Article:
Facebook CEO Mark Zuckerberg told members of Congress — as well as a rapt TV audience — that “hate speech” is tough to define, but within a few years, he expects artificial intelligence to assume a greater role in sifting the nuances of social media content on the company’s pages and begin red-flagging and booting posts deemed hateful and hate-filled.

This is hardly comforting.

Remember when Facebook’s artificial intelligence robots started chatting amongst themselves last year in their own made-up language, prompting a crisis shutdown from the company powers-that-be? Hmm, yes. There is that. Of course, Facebook denied and downplayed — but then again, the bots were indeed shuttered.

Seriously, is this the technology we should be relying upon to monitor our own conversations?

But put that aside and consider this: Artificial intelligence is only as good as the programmer — kind of like climate change modeling is only as accurate as the data that’s inputted.

It’s not as if Facebook has a great track record when it comes to discerning which speech must go and which can stay.

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“Former Facebook Workers: ‘We Routinely Suppressed Conservative News,'” a Gizmodo headline blasted in May 2016.

Another, from Life Site News in July 2017: “Facebook blocks conservative Catholic pages, calls it a ‘malfunction.'”

And yet a third, from The American Conservative this month: “Christianity: Too Violent For Facebook.”

Yet Mr. Zuckerberg is optimistic that algorithms can be better at censoring? No.

What will happen is that unfair censorship will continue while Facebook becomes even more immune to accountability. After all, if AI is to blame for booting somebody, who’s going to be held accountable? The algorithm?

This whole concept of hate speech is troubling, anyway. It really has no part in America’s constitutional system.

In response to Sen. Ben Sasse’s request for Mr. Zuckerberg to define hate speech, the Facebook chief said: “I think that this is a really hard question, and I think it’s one of the reasons why we struggle with it.”

Well, it is and isn’t a hard question. The best answer would go like this: “Well, senator, there really is no such thing in America as hate speech, at least not in any criminal, prosecutorial way. There’s hateful speech. There’s hate-filled speech. But hate speech, as a criminal offense? Nope, not really a thing. Even the U.S. Supreme Court has noted so, most recently in 2017 in Matal vs. Tam.”

Mr. Zuckerberg, sadly, didn’t make that argument. He also failed to acknowledge that defining hateful and hate-filled speech isn’t that hard, either.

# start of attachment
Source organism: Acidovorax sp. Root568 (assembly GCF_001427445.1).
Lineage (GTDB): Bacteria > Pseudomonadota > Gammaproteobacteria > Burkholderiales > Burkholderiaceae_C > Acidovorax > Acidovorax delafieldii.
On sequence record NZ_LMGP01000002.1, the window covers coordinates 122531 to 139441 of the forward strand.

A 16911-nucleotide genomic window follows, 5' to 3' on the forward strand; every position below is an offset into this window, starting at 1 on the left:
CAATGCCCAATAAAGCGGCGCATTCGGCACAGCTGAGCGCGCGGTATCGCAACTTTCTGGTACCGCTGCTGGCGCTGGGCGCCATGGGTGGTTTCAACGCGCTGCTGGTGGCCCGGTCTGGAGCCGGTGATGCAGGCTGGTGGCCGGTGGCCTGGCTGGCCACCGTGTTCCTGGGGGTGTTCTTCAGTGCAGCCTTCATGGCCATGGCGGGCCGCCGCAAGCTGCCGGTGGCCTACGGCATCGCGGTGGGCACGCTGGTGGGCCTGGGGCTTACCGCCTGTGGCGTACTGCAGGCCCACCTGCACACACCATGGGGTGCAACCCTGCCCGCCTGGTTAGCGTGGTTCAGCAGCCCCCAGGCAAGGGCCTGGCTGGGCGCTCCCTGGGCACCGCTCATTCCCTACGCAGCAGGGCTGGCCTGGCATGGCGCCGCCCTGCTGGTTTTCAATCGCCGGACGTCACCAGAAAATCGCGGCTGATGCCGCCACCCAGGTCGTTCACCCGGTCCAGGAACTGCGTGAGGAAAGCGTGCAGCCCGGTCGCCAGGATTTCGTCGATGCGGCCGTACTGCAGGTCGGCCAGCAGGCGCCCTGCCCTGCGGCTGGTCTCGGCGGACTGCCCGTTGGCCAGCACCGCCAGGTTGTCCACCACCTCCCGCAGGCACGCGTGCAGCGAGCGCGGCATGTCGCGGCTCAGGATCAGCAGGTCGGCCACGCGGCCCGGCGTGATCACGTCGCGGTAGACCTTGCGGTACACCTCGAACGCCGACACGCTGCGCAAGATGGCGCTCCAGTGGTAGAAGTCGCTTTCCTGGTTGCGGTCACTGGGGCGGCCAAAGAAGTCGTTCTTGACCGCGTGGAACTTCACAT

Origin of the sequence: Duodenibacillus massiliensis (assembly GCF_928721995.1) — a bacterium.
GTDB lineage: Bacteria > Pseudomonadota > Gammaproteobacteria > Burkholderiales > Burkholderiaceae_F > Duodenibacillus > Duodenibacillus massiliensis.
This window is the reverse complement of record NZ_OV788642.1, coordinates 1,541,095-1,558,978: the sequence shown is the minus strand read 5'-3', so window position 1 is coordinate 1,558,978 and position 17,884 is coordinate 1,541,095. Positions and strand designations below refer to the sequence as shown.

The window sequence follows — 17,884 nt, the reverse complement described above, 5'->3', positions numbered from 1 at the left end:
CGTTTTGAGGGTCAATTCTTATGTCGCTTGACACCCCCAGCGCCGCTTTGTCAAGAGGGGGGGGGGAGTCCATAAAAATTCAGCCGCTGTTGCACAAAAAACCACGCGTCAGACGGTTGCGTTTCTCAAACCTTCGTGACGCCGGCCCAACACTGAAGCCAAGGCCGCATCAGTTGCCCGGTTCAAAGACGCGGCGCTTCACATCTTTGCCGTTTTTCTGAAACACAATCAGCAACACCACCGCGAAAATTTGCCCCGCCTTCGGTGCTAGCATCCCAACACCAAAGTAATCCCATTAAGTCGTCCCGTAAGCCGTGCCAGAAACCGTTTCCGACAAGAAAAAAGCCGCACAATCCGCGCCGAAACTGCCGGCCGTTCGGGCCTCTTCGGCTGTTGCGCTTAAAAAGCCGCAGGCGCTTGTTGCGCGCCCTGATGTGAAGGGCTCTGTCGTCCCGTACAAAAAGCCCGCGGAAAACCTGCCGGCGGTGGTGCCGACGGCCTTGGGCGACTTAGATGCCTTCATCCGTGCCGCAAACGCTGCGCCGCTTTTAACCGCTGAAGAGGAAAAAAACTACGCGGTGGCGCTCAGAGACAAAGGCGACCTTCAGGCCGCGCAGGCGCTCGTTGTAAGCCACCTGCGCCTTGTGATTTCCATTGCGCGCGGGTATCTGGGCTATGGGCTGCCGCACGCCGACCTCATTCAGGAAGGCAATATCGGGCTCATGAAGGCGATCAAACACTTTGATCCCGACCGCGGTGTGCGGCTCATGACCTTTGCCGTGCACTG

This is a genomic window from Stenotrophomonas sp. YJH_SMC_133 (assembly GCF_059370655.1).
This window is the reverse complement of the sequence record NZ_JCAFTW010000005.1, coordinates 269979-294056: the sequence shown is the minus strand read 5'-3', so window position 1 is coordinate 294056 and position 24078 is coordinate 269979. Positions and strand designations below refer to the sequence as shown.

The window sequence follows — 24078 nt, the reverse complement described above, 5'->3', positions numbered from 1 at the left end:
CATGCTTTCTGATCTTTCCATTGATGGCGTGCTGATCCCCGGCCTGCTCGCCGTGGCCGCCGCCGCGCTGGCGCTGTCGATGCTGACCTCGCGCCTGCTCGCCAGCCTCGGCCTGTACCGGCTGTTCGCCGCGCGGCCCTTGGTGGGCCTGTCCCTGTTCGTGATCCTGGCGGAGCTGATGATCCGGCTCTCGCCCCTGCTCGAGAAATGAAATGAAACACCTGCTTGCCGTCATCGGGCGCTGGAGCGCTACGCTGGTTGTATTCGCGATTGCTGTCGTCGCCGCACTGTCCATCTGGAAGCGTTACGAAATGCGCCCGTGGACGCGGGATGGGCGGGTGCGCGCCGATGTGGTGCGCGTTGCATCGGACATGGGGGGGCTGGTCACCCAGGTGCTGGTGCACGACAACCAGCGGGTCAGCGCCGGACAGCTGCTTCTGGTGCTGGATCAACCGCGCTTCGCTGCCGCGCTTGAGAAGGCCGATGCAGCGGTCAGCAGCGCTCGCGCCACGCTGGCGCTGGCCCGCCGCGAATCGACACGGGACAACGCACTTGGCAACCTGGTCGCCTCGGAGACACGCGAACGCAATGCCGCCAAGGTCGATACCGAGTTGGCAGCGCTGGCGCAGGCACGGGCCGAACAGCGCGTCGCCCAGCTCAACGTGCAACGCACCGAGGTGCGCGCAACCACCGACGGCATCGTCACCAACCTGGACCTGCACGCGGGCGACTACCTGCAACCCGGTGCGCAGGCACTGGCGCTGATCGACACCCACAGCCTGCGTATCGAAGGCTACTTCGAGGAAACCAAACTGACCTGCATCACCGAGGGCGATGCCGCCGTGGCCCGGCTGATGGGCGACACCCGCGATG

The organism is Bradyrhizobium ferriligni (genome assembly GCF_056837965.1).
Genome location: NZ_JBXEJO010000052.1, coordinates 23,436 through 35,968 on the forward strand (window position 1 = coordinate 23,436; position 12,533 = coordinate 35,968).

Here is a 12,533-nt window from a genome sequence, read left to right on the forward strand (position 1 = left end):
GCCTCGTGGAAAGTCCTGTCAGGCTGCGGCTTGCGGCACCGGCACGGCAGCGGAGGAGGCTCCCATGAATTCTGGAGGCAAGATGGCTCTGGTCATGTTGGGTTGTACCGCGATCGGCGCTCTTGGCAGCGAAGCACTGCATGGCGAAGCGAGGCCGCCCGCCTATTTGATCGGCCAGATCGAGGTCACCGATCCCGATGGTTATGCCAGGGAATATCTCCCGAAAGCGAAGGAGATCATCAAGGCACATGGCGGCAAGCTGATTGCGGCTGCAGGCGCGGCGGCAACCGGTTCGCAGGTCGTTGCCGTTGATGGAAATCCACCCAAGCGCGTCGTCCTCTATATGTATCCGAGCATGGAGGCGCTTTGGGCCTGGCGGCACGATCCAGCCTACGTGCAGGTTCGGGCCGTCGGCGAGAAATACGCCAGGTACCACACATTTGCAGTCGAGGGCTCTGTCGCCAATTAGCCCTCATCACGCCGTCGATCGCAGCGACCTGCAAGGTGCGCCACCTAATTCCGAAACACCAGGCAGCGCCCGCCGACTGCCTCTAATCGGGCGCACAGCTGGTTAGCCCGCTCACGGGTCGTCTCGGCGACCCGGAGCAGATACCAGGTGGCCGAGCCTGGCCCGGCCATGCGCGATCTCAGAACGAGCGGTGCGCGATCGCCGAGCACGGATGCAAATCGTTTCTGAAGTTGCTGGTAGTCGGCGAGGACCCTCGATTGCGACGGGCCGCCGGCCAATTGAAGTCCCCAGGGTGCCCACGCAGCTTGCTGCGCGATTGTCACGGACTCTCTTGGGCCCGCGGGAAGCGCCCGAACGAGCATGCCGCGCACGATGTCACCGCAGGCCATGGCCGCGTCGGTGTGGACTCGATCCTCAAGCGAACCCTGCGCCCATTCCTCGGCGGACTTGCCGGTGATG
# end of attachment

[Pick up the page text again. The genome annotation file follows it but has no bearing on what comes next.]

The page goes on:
A second-best answer? Citing examples of speech that wouldn’t be considered Facebook-worthy. Calls for physical violence should be an automatic click in the “Not Allowed” column. Recruitment calls for jihadis — another big no. Sex sales of children, sex slavery of women — no, no and more no.

But what of other speech? Conservative or Christian speech that, say, criticizes some Democrats as loons, points out jihadi truths of Islam, calls for an end of baby-killing abortions or denounces money-grubbing unions — or any other speech that counters the progressive viewpoints in bold, blunt and even vitriolic manner? That’s just speech.

That’s just regular old First Amendment, American speech — the kind the founders would want protected and did in fact protect. The kind that Facebook has been accused of censoring in recent months.

Mr. Zuckerberg’s failure to fully acknowledge the basic constitutional concept is worrisome in itself. But add to that Facebook’s failures at upholding and protecting speech that never should be considered hateful or hate-filled in the first place, and it’s clear that tossing off censorship duties onto a human-programmed bit of software isn’t a guarantee that Facebook’s bias will disappear.

It’s simply a guarantee that trying to get answers about the bias will become all the more difficult.

⦁ Cheryl Chumley can be reached at cchumley@washingtontimes.com or on Twitter, @ckchumley.

© Copyright (c) 2018 News World Communications, Inc.


This content is published through a licensing agreement with Acquire Media using its NewsEdge technology.

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